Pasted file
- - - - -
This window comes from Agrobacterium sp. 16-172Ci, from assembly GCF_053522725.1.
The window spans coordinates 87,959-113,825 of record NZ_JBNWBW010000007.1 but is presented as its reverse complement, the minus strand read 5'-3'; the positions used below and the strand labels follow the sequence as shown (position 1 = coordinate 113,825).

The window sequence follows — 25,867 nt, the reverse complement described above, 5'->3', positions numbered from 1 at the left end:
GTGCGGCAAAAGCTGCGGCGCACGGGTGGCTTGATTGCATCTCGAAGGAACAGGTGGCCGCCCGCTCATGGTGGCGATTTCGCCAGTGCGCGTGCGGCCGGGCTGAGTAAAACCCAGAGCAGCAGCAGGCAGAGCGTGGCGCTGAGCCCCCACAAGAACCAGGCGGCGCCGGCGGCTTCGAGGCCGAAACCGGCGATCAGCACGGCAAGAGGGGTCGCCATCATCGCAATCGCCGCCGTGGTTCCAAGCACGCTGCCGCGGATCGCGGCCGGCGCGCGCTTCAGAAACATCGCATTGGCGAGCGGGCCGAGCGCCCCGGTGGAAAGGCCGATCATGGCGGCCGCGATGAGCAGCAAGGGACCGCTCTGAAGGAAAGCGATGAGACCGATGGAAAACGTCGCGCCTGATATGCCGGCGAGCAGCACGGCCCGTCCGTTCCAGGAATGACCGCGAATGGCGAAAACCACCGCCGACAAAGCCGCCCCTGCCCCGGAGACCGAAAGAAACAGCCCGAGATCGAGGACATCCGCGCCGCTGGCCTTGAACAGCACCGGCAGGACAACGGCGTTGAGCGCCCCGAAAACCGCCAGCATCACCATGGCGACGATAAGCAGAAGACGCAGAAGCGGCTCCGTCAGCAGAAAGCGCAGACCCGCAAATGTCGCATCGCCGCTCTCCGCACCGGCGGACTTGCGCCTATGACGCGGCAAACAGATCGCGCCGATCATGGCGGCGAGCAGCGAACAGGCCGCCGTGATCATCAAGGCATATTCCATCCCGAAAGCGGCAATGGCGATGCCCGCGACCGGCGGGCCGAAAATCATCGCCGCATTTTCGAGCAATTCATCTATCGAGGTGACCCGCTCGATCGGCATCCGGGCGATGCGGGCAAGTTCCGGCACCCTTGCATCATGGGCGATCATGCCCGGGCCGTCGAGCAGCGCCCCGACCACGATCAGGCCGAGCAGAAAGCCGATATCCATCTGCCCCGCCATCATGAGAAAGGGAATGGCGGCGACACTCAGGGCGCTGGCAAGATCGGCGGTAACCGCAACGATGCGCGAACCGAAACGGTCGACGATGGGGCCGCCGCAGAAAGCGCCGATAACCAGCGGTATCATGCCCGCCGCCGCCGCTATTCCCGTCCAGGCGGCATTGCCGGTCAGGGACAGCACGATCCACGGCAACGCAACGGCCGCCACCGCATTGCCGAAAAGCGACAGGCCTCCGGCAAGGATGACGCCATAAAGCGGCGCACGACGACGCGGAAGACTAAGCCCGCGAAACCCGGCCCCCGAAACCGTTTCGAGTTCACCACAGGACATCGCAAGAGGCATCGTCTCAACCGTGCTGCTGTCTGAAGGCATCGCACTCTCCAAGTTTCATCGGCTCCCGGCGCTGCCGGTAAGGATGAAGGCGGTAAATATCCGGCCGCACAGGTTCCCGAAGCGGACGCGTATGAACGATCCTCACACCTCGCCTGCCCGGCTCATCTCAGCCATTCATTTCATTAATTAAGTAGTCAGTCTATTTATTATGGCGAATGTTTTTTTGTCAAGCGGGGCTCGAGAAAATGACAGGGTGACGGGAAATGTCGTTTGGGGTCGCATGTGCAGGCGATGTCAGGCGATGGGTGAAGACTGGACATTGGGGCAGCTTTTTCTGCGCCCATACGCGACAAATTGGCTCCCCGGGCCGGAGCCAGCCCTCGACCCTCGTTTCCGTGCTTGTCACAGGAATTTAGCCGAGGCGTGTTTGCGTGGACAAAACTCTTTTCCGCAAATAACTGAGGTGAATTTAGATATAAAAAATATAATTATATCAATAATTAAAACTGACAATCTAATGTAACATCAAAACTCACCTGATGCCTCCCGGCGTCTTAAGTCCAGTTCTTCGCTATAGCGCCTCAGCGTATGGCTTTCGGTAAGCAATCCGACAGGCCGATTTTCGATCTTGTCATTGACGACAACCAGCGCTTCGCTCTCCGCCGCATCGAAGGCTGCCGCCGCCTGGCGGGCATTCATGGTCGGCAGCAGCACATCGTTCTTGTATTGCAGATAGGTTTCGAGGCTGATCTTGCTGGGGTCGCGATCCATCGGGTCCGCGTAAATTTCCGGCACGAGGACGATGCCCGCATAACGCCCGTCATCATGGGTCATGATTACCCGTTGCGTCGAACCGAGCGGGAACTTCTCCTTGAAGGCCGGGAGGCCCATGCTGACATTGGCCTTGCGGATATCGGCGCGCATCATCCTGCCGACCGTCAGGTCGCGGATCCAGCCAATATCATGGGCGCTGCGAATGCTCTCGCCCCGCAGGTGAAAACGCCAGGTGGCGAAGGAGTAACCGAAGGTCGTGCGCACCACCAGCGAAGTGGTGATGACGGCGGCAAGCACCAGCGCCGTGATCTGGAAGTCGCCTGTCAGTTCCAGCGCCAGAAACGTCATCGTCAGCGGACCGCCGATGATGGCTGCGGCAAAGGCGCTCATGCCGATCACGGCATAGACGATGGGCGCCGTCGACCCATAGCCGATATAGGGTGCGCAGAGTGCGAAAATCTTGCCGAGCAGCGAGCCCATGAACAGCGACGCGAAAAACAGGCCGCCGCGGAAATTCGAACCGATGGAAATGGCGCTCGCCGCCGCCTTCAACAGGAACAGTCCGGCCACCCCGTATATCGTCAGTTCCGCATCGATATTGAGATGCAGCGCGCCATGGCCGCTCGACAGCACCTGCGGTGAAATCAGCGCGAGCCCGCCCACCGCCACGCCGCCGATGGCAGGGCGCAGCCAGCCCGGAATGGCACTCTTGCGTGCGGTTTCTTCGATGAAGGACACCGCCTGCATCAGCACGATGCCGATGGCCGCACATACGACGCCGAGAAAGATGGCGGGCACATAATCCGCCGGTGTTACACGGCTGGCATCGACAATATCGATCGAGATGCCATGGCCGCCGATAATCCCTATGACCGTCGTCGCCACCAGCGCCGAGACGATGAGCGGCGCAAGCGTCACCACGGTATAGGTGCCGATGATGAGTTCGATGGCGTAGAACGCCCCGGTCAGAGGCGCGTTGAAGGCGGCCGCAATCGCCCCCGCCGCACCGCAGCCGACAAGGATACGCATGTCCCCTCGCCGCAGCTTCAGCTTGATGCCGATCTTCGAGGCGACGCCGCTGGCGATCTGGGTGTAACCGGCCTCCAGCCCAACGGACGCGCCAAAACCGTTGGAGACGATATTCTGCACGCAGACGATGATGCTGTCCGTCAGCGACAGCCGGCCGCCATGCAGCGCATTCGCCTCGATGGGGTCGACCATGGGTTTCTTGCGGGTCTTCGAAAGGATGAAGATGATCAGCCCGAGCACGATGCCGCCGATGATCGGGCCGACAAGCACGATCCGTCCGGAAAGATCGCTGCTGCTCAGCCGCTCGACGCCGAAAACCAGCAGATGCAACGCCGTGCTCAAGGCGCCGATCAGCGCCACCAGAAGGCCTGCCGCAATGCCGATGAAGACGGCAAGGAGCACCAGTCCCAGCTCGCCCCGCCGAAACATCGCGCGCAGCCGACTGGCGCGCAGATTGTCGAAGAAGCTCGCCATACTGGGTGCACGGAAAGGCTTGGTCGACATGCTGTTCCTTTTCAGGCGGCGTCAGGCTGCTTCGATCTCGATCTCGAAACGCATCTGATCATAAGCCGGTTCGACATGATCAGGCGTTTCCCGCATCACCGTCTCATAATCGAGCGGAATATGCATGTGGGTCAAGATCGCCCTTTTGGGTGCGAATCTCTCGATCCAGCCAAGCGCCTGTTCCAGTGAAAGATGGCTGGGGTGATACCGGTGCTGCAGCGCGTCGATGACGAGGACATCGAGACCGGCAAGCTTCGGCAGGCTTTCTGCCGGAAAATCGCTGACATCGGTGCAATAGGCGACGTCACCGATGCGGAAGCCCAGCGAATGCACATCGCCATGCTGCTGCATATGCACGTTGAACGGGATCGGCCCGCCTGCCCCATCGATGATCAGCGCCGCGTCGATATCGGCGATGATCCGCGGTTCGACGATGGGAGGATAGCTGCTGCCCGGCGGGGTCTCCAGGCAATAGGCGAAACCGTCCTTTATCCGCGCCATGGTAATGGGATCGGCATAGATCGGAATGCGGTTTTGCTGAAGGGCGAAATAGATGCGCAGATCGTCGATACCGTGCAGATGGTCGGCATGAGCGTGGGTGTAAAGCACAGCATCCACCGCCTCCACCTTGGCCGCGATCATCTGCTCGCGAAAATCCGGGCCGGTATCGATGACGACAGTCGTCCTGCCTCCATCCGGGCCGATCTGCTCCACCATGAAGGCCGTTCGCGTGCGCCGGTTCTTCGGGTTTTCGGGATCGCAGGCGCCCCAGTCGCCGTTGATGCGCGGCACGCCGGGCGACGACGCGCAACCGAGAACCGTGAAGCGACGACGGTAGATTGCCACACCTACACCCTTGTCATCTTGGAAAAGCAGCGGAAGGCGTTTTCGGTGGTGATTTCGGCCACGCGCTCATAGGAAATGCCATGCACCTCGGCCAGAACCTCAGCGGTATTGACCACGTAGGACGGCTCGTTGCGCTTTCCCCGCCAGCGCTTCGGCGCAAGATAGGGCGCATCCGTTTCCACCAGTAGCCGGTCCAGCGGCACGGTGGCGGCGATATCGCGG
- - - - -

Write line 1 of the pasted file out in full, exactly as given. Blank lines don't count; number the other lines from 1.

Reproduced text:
This window comes from Agrobacterium sp. 16-172Ci, from assembly GCF_053522725.1.